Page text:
First, it seems only fair to mention that those looking for a book about the enduring legacy of James Boswell’s great subject should look elsewhere. A mention of that Samuel Johnson does appear toward the end of Samuel Johnson’s Eternal Return, Martin Riker’s darkly inventive debut novel, as though to reassure the reader that she isn’t insane to wonder if the titular character would turn out to have some connection to the 18th-century lexicographer. He doesn’t, but, given the novel’s precipitous swerves, it would not have been shocking if he had ... At times, especially in the depths of...nightmarish sequences, I admired Riker’s audacity more than I enjoyed following his logic to its gruesome endpoints. The book is ingenious, but unsparing in its vision of a country populated almost entirely by selfish people in thrall to their vices and, more often than not, well on their way to being killed in automobile accidents. Maybe what I’m saying is that the truth hurts.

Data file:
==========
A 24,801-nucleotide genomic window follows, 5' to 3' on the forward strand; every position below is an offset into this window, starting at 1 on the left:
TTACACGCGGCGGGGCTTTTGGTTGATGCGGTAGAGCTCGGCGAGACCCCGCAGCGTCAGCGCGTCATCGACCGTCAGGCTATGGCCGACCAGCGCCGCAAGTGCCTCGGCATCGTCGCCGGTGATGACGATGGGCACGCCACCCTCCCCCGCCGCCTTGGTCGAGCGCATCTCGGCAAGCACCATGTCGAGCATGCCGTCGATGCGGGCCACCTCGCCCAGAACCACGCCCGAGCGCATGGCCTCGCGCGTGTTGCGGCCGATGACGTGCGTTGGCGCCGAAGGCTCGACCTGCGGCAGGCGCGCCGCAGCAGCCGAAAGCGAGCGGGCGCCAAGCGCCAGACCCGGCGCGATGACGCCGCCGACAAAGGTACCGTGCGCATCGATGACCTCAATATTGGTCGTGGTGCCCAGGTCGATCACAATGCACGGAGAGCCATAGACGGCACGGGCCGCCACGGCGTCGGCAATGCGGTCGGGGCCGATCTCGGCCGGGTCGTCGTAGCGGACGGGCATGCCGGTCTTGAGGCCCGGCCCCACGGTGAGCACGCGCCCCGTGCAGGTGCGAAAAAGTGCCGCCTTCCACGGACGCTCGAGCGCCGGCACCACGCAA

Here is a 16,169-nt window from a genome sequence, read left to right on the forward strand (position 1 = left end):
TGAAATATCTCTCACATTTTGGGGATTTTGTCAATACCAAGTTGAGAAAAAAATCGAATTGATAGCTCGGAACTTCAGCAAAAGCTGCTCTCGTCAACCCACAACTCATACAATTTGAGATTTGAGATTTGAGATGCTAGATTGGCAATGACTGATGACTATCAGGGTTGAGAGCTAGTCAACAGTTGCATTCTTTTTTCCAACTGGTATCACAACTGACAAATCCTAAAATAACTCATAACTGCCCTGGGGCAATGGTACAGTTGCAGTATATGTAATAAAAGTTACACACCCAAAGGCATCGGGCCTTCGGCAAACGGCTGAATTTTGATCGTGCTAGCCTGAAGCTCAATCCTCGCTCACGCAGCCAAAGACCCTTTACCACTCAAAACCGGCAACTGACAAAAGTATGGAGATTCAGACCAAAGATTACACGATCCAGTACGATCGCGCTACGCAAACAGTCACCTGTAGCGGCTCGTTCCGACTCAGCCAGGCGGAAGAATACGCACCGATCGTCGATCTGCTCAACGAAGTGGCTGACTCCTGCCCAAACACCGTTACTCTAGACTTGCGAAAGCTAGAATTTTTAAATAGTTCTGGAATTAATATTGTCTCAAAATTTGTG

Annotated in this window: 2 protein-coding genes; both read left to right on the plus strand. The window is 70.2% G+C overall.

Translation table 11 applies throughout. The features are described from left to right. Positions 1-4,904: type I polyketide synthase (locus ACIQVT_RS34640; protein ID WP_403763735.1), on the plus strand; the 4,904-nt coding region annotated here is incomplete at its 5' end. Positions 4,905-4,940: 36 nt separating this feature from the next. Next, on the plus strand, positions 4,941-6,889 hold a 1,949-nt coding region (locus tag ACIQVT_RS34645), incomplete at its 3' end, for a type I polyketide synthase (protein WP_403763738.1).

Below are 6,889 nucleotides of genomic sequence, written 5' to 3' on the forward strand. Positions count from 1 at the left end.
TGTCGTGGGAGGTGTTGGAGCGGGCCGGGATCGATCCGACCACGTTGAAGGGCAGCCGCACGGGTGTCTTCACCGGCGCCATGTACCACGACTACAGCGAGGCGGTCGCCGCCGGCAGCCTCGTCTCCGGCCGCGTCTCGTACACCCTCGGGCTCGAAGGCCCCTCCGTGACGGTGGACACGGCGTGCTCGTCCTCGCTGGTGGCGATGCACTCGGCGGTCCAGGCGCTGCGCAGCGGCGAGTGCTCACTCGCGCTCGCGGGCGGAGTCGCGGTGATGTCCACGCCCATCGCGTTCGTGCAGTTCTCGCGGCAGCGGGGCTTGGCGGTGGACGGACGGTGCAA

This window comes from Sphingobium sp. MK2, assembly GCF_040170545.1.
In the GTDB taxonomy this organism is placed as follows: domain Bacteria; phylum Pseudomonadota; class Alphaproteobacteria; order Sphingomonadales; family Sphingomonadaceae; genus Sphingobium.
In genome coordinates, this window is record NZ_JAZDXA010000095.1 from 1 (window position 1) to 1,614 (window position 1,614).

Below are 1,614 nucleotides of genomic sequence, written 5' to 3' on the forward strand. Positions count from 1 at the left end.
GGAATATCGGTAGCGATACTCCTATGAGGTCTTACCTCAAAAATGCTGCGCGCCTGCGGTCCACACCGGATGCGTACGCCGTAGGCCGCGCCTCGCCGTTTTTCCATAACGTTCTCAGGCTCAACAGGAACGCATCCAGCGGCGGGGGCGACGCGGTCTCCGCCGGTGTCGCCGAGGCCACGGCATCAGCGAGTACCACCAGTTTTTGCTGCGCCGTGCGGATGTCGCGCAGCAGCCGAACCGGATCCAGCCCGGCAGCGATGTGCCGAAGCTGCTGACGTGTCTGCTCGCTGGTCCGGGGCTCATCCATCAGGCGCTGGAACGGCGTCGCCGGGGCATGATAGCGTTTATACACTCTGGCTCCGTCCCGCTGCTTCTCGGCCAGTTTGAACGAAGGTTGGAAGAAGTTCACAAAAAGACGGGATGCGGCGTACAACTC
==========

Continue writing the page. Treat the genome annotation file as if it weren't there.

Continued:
... mind-bending ... As the novel accelerates toward its heart-wrenching conclusion, its composition becomes increasingly meta and feels a bit like being stuck inside a high-concept time travel movie ... Like a television rerun, Samuel’s situation repeats, but the story of his eternal return does end, as all books must, in a manner that is absolutely dazzling. Given the limitations Riker has imposed on poor ghostly Samuel, it’s remarkable that he was able to get any kind of novel out of his circumstances, much less one so moving and profound.
Dryly funny and emotionally frustrating ... there’s something unsatisfying about the narrative...the many lives of Samuel Johnson just don’t add up to a satisfying denouement ... A quirky novel that uses the transmigration of the soul to meditate on the human condition.
Charming and thoughtful ... Riker is a gifted storyteller, and his novel’s enchanting exploration of humanity and philosophy, of how humans connect with their environment and community, is unforgettable.